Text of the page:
Time estimation is used as an index of attention processes and may be sensitive to self-administration and withdrawal of psychoactive drugs such as nicotine, the primary addictive ingredient in tobacco. To test this hypothesis, 22 nonsmokers (12 male, 10 female) and 20 daily cigarette smokers (12 male, 8 female) were asked to estimate the duration of a 45-second period of time in a laboratory setting. Smokers participated in two sessions: once after smoking ad-lib and once after objectively confirmed 24-hour smoking abstinence. In smokers, time estimation accuracy was impaired after smoking abstinence compared to accuracy after ad-lib smoking (P<.01). Relative to nonsmokers, smokers' time estimation accuracy differed significantly after the abstinence period only (P=.05). Smokers reported feeling more stressed and unable to focus after abstinence relative to nonsmokers (P<.05). No gender differences were observed on any outcome measures. These results suggest that, in a controlled laboratory setting, smoking abstinence has a negative impact on time perception, which may contribute to the performance decrements and discomfort that smokers report during an attempt to quit.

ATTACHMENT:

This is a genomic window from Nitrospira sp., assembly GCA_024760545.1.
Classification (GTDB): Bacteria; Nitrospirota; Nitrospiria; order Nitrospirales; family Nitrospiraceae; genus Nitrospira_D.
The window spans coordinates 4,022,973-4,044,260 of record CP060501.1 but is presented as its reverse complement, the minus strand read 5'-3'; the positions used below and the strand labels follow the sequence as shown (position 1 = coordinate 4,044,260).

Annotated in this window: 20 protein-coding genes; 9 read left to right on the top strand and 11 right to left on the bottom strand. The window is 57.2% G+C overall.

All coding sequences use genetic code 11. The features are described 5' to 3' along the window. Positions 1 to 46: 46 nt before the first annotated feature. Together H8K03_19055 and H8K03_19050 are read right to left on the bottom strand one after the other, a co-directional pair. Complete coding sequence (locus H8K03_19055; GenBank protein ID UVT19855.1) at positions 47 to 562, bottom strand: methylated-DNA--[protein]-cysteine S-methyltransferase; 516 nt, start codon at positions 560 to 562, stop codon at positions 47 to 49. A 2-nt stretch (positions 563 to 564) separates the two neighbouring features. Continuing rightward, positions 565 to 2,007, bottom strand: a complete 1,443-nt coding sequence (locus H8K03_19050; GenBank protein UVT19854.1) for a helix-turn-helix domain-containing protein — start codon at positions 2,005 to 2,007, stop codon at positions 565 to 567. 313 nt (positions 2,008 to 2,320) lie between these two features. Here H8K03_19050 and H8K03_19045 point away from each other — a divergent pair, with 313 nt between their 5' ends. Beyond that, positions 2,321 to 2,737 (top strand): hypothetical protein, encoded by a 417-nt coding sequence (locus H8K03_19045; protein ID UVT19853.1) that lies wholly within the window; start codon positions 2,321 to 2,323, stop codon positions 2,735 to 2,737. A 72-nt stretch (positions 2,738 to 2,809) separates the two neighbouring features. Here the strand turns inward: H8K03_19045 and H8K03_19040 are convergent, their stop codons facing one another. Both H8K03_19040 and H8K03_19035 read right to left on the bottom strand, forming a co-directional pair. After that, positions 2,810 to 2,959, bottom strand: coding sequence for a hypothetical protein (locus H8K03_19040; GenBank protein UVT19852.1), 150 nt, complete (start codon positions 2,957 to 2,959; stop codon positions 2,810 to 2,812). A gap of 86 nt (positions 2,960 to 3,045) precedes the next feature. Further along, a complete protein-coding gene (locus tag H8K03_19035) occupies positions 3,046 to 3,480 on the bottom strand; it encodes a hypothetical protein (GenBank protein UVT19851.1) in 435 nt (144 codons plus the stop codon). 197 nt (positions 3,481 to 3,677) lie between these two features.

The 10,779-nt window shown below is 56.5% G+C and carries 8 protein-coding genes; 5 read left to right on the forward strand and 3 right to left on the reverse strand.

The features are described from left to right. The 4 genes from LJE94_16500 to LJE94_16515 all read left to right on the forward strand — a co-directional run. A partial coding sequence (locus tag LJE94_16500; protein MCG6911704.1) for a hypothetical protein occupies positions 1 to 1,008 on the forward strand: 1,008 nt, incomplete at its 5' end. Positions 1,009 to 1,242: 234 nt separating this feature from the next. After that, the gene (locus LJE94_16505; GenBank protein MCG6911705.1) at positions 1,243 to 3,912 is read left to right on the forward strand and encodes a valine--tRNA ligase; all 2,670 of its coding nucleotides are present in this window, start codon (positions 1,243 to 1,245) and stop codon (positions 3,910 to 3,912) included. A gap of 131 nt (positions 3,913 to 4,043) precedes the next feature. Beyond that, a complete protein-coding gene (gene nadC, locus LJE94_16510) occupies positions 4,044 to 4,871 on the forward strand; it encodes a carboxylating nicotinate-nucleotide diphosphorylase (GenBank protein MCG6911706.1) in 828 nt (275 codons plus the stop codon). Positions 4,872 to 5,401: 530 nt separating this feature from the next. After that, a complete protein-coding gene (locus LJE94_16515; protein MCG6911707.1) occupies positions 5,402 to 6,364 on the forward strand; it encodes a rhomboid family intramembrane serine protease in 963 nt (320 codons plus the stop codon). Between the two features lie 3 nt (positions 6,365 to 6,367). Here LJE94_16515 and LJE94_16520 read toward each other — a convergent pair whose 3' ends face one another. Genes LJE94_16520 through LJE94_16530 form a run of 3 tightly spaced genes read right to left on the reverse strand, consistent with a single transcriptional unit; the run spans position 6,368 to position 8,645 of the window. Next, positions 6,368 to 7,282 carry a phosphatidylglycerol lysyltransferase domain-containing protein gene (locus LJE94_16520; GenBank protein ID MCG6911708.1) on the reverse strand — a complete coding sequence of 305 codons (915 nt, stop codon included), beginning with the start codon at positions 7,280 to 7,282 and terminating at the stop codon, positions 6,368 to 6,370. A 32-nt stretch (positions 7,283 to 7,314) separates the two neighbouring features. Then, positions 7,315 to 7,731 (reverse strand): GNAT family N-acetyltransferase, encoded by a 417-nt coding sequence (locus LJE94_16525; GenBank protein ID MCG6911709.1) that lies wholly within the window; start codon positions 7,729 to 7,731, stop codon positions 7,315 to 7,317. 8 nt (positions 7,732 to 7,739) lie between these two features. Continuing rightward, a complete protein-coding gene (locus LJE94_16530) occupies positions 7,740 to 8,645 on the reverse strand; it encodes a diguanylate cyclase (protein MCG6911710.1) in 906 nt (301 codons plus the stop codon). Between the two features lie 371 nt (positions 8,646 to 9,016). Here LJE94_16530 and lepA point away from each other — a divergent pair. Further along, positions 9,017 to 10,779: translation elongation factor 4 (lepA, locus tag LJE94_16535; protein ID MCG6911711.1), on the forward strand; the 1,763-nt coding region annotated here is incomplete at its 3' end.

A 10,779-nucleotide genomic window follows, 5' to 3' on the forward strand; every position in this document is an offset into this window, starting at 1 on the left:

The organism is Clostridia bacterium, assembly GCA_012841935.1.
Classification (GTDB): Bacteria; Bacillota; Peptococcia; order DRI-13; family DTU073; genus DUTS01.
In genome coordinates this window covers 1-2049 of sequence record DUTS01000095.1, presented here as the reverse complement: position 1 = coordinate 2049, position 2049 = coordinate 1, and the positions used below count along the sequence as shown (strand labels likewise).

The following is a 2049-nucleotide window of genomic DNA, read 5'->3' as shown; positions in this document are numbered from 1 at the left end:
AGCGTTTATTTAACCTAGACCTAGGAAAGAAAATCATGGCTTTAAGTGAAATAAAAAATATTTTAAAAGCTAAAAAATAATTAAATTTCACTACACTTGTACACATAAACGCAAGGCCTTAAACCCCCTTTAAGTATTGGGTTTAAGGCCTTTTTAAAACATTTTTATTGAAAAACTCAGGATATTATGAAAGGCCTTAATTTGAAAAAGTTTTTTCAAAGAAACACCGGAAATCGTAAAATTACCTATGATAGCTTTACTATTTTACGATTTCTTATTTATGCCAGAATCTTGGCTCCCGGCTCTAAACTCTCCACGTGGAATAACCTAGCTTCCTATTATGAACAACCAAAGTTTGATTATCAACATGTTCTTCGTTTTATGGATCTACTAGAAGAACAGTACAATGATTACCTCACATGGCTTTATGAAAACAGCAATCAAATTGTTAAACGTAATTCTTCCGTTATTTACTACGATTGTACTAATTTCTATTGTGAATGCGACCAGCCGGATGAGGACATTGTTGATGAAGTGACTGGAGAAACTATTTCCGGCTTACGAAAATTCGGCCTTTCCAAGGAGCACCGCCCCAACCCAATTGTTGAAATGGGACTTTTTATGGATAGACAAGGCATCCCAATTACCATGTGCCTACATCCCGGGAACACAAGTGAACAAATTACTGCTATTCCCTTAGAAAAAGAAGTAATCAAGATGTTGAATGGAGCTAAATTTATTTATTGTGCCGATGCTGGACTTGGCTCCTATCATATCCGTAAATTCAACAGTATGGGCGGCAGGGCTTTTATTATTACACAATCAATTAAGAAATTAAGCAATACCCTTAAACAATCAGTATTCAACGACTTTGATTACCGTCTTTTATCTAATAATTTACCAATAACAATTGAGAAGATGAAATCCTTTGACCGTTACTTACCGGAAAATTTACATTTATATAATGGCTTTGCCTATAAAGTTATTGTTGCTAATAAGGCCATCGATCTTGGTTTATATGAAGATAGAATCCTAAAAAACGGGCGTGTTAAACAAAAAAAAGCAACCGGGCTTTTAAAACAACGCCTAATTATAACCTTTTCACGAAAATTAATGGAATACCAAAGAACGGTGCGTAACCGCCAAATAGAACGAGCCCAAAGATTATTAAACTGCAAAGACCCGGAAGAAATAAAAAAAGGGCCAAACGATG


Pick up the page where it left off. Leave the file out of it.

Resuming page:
|Original language||English (US)|
|Number of pages||6|
|State||Published - 2003|
All Science Journal Classification (ASJC) codes
- Psychiatry and Mental health
- Pharmacology (medical)